Ghana is located in West Africa, has a population of around 27 million people and is classified as a low middle income country. According to data from the World Bank, GDP growth was relatively high until 2011, while 2015 saw the fourth consecutive year of decreasing GDP rates (from 14% in 2011 to 4% in 2014). The service sector has the highest share of GDP (50%) followed by industry (28.5%), which mainly consists of mining, manufacturing and construction and agriculture (21%). With around 5%, Ghana has a relatively low unemployment rate. However, a high share of the employment is generated in the informal sector.
In the Corruption Perception Index of 2016, Ghana ranked 70th out of 176 countries. This marks a significant increase of perceived corruption in comparision to the previous year.
According to the Global Corruption Barometer 2015, a survey conducted by Transparency International and the Afrobarometer, petty corruption in the public sector is still a major problem in Ghana. The majority (76%) of Ghanaians believe that corruption has increased over the past year. They also stated that government has performed poorly in the fight against corruption. In total, 36% of those surveyed indicated having paid a bribe in the past year.
Ghana has ratified the United Nations Convention Against Corruption (UNCAC), the African Union Convention on Preventing and Combating Corruption and the ECOWAS Protocol on the Fight Against Corruption (ECOWAS Protocol), which were adopted at the regional and sub-regional levels respectively. In 1993 the Commission on Human Rights and Administrative Justice (CHRAJ) was established. It is assigned with investigating alleged violations of human rights, including corruption of public officials and with taking action to remedy proven violations. The Economic and Organised Crime Office (EOCO) is the second main anti-corruption body in Ghana and is in charge of monitoring and investigating economic and organised crime, and - on the authority of the Attorney general – of prosecuting such offences. The latest initiative is the National Anti-Corruption Action Plan 2012-2021 (NACAP) which comprises Ghana’s national framework to determine anti-corruption activities. Thanks to the incorporation of the NACAP into national development planning, the plan is an integral part of the regular annual activities of public institutions. It also includes activities in the private sector, which are carried out by the Private Enterprise Federation (PEF).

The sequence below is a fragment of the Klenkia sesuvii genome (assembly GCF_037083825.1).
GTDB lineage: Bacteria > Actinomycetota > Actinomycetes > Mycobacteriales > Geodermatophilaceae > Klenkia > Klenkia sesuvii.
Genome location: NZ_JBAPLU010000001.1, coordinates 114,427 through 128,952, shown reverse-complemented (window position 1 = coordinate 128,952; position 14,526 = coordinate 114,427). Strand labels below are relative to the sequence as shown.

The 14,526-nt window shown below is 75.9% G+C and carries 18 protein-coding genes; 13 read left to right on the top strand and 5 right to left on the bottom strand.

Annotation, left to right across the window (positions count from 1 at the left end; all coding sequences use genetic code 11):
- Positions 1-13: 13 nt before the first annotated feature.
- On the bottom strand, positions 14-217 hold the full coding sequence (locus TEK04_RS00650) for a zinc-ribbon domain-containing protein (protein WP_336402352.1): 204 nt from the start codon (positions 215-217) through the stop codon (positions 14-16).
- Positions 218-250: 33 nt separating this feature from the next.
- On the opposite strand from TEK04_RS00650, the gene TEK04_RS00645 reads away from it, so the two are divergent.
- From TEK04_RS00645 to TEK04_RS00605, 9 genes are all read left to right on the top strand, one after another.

|Population:||27 million inhabitants||GDP per capita:||1370 US$ (2015)|
|Form of government:||Presidential democracy||TI CPI rank:||70 out of 176 (2016)|
|GDP:||37.5 billion US$ (2015)||Score:||43/100 (2016)|
The Alliance for Integrity has been active since 2015 in Ghana. The Alliance for Integrity office in Ghana is located in Accra, where most headquarters of companies and organisations can be found. The Alliance for Integrity is working closely with the existing initiatives to promote best practice in business establishment and to foster collective action to deepen integrity in corporate Ghana.
In April 2016 the Advisory Group Ghana was established. It comprises representatives of the following organisations: